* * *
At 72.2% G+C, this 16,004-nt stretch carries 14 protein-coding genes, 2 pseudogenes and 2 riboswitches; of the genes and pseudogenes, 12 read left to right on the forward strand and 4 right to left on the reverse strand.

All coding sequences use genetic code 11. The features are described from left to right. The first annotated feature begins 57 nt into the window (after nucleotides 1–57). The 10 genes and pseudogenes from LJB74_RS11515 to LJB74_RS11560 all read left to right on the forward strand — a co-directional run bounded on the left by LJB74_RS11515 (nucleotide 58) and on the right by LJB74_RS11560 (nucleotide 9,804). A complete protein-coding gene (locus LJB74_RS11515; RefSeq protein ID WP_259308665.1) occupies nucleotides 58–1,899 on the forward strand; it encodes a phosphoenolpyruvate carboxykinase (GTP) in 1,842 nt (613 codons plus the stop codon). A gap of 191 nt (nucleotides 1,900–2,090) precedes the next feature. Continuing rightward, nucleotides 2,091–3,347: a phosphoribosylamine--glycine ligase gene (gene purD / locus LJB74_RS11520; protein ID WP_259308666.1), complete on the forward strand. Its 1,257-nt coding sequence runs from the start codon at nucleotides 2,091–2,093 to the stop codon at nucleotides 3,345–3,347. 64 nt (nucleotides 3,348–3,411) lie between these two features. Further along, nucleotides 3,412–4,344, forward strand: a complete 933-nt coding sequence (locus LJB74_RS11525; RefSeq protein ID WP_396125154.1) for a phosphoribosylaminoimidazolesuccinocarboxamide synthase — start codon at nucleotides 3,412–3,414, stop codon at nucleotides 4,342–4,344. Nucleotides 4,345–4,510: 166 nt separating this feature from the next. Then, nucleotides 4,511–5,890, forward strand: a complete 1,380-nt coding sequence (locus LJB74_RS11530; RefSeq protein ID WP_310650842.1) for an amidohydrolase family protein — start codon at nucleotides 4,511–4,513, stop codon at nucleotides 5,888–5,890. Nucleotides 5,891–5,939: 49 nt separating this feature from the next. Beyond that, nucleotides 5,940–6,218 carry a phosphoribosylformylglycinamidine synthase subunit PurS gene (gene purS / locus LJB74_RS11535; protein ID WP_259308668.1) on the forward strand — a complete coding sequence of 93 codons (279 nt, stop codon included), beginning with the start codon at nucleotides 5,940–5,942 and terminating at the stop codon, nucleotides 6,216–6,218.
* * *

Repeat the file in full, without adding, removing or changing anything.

At 72.2% G+C, this 16,004-nt stretch carries 14 protein-coding genes, 2 pseudogenes and 2 riboswitches; of the genes and pseudogenes, 12 read left to right on the forward strand and 4 right to left on the reverse strand.

All coding sequences use genetic code 11. The features are described from left to right. The first annotated feature begins 57 nt into the window (after nucleotides 1–57). The 10 genes and pseudogenes from LJB74_RS11515 to LJB74_RS11560 all read left to right on the forward strand — a co-directional run bounded on the left by LJB74_RS11515 (nucleotide 58) and on the right by LJB74_RS11560 (nucleotide 9,804). A complete protein-coding gene (locus LJB74_RS11515; RefSeq protein ID WP_259308665.1) occupies nucleotides 58–1,899 on the forward strand; it encodes a phosphoenolpyruvate carboxykinase (GTP) in 1,842 nt (613 codons plus the stop codon). A gap of 191 nt (nucleotides 1,900–2,090) precedes the next feature. Continuing rightward, nucleotides 2,091–3,347: a phosphoribosylamine--glycine ligase gene (gene purD / locus LJB74_RS11520; protein ID WP_259308666.1), complete on the forward strand. Its 1,257-nt coding sequence runs from the start codon at nucleotides 2,091–2,093 to the stop codon at nucleotides 3,345–3,347. 64 nt (nucleotides 3,348–3,411) lie between these two features. Further along, nucleotides 3,412–4,344, forward strand: a complete 933-nt coding sequence (locus LJB74_RS11525; RefSeq protein ID WP_396125154.1) for a phosphoribosylaminoimidazolesuccinocarboxamide synthase — start codon at nucleotides 3,412–3,414, stop codon at nucleotides 4,342–4,344. Nucleotides 4,345–4,510: 166 nt separating this feature from the next. Then, nucleotides 4,511–5,890, forward strand: a complete 1,380-nt coding sequence (locus LJB74_RS11530; RefSeq protein ID WP_310650842.1) for an amidohydrolase family protein — start codon at nucleotides 4,511–4,513, stop codon at nucleotides 5,888–5,890. Nucleotides 5,891–5,939: 49 nt separating this feature from the next. Beyond that, nucleotides 5,940–6,218 carry a phosphoribosylformylglycinamidine synthase subunit PurS gene (gene purS / locus LJB74_RS11535; protein ID WP_259308668.1) on the forward strand — a complete coding sequence of 93 codons (279 nt, stop codon included), beginning with the start codon at nucleotides 5,940–5,942 and terminating at the stop codon, nucleotides 6,216–6,218.